Opana Risks Outweigh Benefits, Says FDA Panels

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Opana Risks Outweigh Benefits, Says FDA Panels

By Kelly Burch 03/17/17
This could lead to changes in labeling, prescribing or even a ban.
Image: 
White pills.

Two federal advisory panels have determined that the risks outweigh the benefits of a new formulation of the drug Opana—which could lead to a ban or tighter regulations on the drug by the Food and Drug Administration (FDA). 

Two FDA panels voted 18-8 that the pill presents more dangers than benefits. One advocacy group even claims that its new formulation, an extended-release pill that was supposed to cut down on the likelihood of abuse, may actually be more dangerous than the original, according to reports in USA Today

The advisory panels' decisions could lead to a ban on Opana, or lesser changes like adjustments to how the pill is labeled and prescribed. 

In 2012, it was reported that Opana had bypassed OxyContin as the most abused prescription pain pill in the country. 

"When OxyContin changed, the drug abusers looked for a different thing. Opana emerged immediately," Sgt. Jerry Goodin of the Indiana State Police said at the time. "Seems like every time we get a handle on something, another evil pops its head up.”

Since then, Opana has been associated with a number of health issues, including a rare blood-clotting problem among people who abuse the drug. In 2015, the drug was connected with an outbreak of HIV in Indiana. The rate of new infections was so steep that the governor declared a public health emergency.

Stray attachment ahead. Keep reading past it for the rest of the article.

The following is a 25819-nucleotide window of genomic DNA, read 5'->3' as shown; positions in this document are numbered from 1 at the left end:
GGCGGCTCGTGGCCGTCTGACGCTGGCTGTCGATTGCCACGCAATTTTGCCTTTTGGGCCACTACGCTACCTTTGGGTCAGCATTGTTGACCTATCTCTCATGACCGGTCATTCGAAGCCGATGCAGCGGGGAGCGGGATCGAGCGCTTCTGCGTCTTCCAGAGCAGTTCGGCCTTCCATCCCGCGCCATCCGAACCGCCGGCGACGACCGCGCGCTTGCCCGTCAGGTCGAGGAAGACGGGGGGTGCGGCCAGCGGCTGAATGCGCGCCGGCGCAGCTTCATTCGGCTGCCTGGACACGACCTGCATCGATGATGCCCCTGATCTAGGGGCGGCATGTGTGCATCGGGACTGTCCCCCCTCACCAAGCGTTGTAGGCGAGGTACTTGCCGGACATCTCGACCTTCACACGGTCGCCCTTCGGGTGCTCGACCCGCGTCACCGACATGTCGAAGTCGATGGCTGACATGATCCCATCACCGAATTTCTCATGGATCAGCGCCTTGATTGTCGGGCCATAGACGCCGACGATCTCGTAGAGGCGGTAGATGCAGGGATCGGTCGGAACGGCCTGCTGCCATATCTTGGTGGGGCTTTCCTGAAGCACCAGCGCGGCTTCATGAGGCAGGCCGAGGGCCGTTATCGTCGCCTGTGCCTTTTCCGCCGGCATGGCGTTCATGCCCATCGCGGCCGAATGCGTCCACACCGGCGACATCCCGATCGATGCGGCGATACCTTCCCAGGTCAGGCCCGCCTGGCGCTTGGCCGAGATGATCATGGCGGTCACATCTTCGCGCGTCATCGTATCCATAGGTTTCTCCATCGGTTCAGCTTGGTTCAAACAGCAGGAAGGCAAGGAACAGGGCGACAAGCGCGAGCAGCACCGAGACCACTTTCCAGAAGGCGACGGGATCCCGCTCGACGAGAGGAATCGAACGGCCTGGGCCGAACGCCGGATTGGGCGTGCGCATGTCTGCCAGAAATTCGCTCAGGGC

The new formulation was designed to prevent drug abusers from snorting the pills, but it instead led to people injecting the drug. When it is injected, the drug is 10 times more powerful than morphine. 

"This characteristic makes the drug especially desirable and especially dangerous to opioid-addicted injection drug users," Andrew Kolodny, the executive director of Physicians for Responsible Opioid Prescribing, told USA Today

Although the pill was reconfigured to make it harder to crush, that does not prevent abuse, Kolodny said. 

In fact, a Centers for Disease Control and Prevention (CDC) study found that the extended-release formula of Opana was linked to addicts injecting multiple times a day because withdrawal symptoms would appear sooner than with the original version of the pill. 

Representatives from the drug manufacturer Endo Pharmaceuticals testified that Opana is not more harmful than any other opioid. “All opioids, including oxymorphone, are abused,” said Harris Rotman, vice president of regulatory affairs at Endo.

However, Indiana Health Commissioner Jerome Adams testified that Opana has accelerated drug addiction in his state. 

Emily Walden, whose son died of an Opana overdose, hopes the FDA will enact a total ban on the drug. “You can put a coating around it and pretend it is safer and people will still become addicted and people are still going to die,” she said. 

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Kelly Burch writes about addiction and mental health issues, particularly as they affect families. Follow her on TwitterFacebook, and LinkedIn.

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